germany: where the customer is never right, part two

In America I have seen crazed shoppers with Mastercard eyes tear clothing from each other’s hands like rabid animals. Over-weight, over-paid women fighting each other for the privilege of buying $200 pants for $20. You’d think that killing someone over a price difference like that would be legal in America, but apparently the law hasn’t yet been passed. Working at the outlet sales, I’d always hoped I’d see a fist fight or someone pull a shotgun out of an over-sized designer handbag, but I never got to see so much as a bitch slap. Afraid of losing too much face, the customers would restrain themselves to backhanded insults and hateful glances.

Then I moved to Germany. Here, retail shopping is a blood sport.

Retail clerks, not actually obligated to wait on you, tend to treat customers much better than their waitress cousins. In retail stores, it’s not the employees you have to worry about, it’s the other customers. The clerks ignore the shoppers while the shoppers jostle each other out of the way, grab clothing from under each others’ noses, and cut each other in the dressing room lines every chance they get.

At first I thought I’d just had the bad luck of running into the rudest people in the country all in one day. Then it all happened again. And again. And again. And I started to think that maybe it was just normal. There’s certainly a distinct difference in regard for personal space here. That is, there is no regard for personal space. Try walking down a busy shopping street (like, for example, the Zeil in Frankfurt am Main). In America, it’d be considered impolite to jostle a clumsy shopper or a slow pedestrian. Many Germans would agree. But not the shoppers buzzing through Germany’s highly populated shopping districts. There jostling is not only normal, it’s expected, and, once you embrace it, a great way to take out aggression on a Saturday afternoon.

I once had a student who worked in high-end retail. Department stores, then designer jeans, then onto high-priced Italian luggage. He was sweet and witty and flamingly homosexual. We would commiserate about rude customers over cups of coffee and call it an English lesson. His name was Danny.

In German, he told me one morning, they don’t say that the customer is always right, they say that the customer is king. An appropriate metaphor seeing as “the customer” is almost never actually right and often behaves like a moody monarch on a power trip.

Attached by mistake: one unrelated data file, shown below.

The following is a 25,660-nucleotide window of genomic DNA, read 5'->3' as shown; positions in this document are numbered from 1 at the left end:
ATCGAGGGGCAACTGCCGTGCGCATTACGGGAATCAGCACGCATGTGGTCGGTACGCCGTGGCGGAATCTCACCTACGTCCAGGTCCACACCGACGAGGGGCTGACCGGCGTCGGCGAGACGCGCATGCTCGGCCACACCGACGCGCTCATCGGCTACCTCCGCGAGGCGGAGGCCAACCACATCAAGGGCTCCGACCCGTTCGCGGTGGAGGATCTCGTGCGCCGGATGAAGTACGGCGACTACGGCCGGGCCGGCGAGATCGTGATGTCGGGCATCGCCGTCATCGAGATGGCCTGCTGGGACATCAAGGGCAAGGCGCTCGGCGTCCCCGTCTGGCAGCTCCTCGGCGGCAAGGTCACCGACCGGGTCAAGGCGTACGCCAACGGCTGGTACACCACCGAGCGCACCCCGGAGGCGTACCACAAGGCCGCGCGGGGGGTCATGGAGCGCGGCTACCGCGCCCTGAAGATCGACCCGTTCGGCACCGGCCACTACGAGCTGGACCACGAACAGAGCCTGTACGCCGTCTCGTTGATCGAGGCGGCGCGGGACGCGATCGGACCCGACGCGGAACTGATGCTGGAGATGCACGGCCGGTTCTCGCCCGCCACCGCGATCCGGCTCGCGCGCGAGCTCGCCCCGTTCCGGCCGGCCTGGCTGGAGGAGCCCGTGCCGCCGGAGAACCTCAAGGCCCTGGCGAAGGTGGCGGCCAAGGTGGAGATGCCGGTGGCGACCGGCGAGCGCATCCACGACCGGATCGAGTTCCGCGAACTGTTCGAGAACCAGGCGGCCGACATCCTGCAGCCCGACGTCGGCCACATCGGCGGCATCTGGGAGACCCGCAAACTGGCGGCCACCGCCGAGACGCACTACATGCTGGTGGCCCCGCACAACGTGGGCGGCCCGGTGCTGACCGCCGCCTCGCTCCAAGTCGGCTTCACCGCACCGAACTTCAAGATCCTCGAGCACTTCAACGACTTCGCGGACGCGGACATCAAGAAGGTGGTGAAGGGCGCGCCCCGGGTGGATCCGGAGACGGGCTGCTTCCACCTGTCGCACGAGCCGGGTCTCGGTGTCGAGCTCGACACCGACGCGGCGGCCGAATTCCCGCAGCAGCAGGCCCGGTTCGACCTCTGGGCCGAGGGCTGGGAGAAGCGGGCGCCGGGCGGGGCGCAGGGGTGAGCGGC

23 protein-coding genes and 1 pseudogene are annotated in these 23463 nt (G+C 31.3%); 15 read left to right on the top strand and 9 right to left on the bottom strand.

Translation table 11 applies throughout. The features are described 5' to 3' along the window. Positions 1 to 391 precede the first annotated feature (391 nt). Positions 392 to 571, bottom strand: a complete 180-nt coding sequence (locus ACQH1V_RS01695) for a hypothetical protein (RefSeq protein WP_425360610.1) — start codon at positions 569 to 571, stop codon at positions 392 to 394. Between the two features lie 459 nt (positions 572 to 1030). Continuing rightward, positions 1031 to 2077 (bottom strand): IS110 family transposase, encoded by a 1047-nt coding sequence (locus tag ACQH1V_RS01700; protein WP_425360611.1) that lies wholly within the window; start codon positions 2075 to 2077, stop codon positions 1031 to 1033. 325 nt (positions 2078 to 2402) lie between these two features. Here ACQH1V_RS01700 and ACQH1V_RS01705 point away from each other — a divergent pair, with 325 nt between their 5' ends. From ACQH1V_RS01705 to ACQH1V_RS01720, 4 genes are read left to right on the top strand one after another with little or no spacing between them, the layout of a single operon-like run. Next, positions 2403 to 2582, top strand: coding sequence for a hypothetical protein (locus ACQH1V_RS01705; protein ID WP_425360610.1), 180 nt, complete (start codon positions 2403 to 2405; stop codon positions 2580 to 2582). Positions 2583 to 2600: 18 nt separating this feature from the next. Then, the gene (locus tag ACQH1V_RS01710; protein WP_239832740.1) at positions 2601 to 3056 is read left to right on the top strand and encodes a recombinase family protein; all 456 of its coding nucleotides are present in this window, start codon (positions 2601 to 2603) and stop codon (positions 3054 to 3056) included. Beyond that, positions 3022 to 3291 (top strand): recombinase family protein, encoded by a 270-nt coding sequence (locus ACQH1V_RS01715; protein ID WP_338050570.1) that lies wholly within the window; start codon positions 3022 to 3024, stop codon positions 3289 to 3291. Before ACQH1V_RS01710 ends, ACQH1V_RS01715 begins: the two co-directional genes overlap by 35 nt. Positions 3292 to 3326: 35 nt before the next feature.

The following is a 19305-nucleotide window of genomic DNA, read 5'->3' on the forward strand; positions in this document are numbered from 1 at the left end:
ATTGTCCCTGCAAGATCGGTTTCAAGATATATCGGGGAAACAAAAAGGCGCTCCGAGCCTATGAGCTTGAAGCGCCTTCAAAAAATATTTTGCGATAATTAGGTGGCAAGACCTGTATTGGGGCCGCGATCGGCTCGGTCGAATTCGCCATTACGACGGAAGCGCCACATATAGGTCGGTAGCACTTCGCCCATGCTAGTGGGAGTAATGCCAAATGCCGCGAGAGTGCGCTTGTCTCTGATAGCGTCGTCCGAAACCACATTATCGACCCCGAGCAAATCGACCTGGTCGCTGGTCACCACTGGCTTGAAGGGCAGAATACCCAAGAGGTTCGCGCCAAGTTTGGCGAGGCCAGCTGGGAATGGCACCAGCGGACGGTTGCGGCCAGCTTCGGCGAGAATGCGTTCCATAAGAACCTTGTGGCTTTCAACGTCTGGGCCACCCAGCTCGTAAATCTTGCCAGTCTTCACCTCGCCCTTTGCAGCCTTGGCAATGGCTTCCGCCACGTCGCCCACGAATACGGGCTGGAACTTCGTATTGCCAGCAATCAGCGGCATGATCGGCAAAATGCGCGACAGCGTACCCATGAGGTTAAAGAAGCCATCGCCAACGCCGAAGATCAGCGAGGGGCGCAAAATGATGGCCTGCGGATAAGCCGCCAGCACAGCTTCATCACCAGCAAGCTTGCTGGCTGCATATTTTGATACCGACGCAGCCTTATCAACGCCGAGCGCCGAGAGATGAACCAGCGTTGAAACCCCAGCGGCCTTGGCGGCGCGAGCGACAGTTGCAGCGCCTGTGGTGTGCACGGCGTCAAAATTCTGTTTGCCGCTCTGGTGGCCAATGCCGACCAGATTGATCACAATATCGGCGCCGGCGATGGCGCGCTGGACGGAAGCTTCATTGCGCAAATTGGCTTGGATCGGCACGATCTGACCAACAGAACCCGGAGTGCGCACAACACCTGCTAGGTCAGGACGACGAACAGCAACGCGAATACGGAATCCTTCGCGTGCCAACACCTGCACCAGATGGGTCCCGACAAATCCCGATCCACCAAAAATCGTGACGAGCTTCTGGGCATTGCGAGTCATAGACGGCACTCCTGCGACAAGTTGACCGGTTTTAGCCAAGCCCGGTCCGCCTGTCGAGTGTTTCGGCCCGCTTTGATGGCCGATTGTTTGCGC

Once during his designer jeans days, a customer came in and demanded that Danny take back a pair of pants clearly marked nonreturnable. Danny told him that he was very very sorry, but that it wasn’t going to happen.

“I want to speak to the manager!” the customer shouted.

“I am the manager,” Danny replied calmly.

“But the customer is king!” came the arrogant response.

“Yes, and I’m the queen, and you’re not returning those pants.”

0 Comments on “germany: where the customer is never right, part two

  1. I once accidentally stole a pouch of Drum tobacco from a supermarket in Germany. It was on the shelf, and I thought, oh, I’m out of smokes. So I grabbed it, and while I was waiting in line, my girlfriend in front me, had a communication problem with the cashier. It took like three or four minutes to resolve. All this time, I had gotten lost in my head (as I am prone to doing), and when she left, I just followed her out of the store, with the tobacco in my hand.

    Suddenly, I looked down and said, “I forgot to pay for this!”

    My girlfriend looked at me and said, “Let’s get out of here!”

    So we booked it out of the place and I enjoyed my free smokes.

  2. I love the phrase “Mastercard eyes”. I think I might have to name a song after it, if you don’t terribly mind.

  3. Pingback: Teaching English in Germany: My Favorite Mistakes | Young Germany

  4. Most Germans I have spoken with have a command of English that intimidates me whenever I try to converse in German. I am always self-conscious of the errors I will make. However it amused me one-day when a German acquaintance told me quite confidently in impeccable English that his wife would like to become a cat. I had sometimes made the same mistake with the verb “bekommen” (= to get)

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